You probably go to your doctor for a physical every year. Your kids get “well child” check-ups. Even the family pet is subjected to a much-dreaded visit to the vet on an annual basis. So why hasn’t your home had a check-up lately?
We put a great deal of effort into ensuring that our bodies stay healthy. Your body is a delicately balanced system and keeping it running at peak efficiency can require a little maintenance. Your home is also a complex organism with many systems operating simultaneously. Most of them require energy and the costs can add up quickly. A home energy audit will show you how you can prevent waste and improve your home’s overall energy efficiency.
You can do at least a basic audit yourself but a professional audit will be much more thorough and detailed. There are certain tools and methods the average homeowner is unlikely to have on-hand. A DIY assessment is a good starting point.
Go on a walk-through inspection of your home looking for obvious points of energy loss like drafts, leaks, and damaged weather stripping. Check out your insulation and see if there is a vapor barrier underneath it. Check your vents for gaps and clear the area around your heating and cooling units. Unplug and store rarely used small appliances and replace incandescent light bulbs with more efficient options like CFLs or LEDs. There are plenty of little steps a homeowner can take to reduce his own energy consumption and cost.
A professional can identify energy losses in far more detail and perform services that a homeowner can’t. A pro might conduct a carbon monoxide test, a blower door test or a thermographic scan and a thorough inspection/assessment of your home. He can evaluate the efficiency of your hot water heater and your HVAC system, addition to your home’s overall comfort level. Here are a few things you should expect your auditor to test.
- Overall safety & health measures: carbon monoxide, air quality, and moisture. Mold and mildew may also be tested but that could be an additional cost.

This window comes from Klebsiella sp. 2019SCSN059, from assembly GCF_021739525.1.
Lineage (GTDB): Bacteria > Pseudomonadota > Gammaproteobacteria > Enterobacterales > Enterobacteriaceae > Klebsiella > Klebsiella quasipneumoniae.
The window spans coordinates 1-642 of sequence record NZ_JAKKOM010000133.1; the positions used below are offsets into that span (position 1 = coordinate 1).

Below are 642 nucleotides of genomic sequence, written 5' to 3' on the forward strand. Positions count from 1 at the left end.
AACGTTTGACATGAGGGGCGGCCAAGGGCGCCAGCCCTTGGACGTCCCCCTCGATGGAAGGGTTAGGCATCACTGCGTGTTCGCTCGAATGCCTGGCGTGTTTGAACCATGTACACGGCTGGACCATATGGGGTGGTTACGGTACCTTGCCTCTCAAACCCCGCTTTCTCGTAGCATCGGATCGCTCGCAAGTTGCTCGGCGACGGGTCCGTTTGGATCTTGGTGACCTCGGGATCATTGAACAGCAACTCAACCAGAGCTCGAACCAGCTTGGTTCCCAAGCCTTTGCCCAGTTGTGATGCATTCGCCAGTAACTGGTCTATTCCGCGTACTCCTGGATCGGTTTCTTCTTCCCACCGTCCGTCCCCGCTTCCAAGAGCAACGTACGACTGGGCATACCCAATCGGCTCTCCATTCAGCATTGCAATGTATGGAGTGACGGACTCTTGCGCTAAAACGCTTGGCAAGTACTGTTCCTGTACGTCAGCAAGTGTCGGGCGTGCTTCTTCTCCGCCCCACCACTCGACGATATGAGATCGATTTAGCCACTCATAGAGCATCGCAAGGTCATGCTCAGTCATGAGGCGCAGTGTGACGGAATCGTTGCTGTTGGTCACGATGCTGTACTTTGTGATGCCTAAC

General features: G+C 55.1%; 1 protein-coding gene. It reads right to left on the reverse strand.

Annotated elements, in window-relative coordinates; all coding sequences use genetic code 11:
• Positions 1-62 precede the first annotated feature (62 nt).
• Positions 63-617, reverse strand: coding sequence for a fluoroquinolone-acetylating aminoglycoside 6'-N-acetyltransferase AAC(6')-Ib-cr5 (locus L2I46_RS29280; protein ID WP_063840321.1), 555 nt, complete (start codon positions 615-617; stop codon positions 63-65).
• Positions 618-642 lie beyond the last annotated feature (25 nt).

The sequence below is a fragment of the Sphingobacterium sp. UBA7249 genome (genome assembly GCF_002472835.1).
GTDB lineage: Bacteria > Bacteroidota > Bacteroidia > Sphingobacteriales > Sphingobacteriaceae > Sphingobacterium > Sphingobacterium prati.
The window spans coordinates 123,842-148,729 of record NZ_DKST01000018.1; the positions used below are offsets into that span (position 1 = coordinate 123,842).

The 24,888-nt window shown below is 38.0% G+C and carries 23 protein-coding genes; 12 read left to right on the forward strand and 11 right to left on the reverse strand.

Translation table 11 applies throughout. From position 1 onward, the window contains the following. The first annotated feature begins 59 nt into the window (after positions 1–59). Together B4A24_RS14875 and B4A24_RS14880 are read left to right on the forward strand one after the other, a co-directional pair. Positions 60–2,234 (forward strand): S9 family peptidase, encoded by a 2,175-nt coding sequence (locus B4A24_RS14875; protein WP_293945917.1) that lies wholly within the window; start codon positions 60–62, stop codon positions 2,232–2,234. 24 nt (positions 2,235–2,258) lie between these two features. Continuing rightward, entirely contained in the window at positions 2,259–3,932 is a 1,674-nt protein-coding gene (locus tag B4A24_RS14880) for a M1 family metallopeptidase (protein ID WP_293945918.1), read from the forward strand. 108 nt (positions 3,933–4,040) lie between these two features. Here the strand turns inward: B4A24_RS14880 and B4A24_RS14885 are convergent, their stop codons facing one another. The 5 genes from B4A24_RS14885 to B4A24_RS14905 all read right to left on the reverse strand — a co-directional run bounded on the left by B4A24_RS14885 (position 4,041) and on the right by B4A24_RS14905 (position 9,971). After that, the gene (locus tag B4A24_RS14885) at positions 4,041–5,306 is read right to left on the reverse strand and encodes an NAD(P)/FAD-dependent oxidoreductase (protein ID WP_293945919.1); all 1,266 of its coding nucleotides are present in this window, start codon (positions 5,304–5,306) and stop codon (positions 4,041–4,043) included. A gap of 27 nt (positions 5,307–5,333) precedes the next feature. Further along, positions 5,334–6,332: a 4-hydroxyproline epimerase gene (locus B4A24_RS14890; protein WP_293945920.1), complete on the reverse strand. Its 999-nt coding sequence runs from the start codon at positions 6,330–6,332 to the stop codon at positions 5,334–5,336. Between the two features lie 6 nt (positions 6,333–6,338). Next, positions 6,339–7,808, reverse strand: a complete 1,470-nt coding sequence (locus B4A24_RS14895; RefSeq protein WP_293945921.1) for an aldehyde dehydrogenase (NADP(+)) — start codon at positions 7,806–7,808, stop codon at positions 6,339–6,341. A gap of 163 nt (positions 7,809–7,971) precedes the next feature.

- Insulation: proper R-value and depth.
- HVAC system efficiency: overall performance.
- Hot water heater efficiency.
- Comfort: hot spots, cold drafts, musty smells, dampness.
Before your home energy auditor arrives, prepare some baseline information to aid him in his assessment of your home. Here are a few things you can do.
- Gather at least a few months of energy bills, if not a full year. This will give your auditor an idea of your energy usage across the seasons.
- Draw up a daily schedule of when people are away from the home and at home.
- Show him which rooms are in regular use and which (if any) are not, like guest rooms or storage areas.
- Mark out any drafts/hot spots or trouble zones you found on your DIY audit.
After an audit, your professional auditor will make suggestions about improving your home’s comfort and energy efficiency. He might suggest improvements like home air purifiers, a programmable thermostat, or additional insulation. Be sure that your auditor is a trusted professional and not a salesperson. Ask for recommendations from your local power company, state or local government agencies or check out the Energy.gov website for more information on choosing an auditor.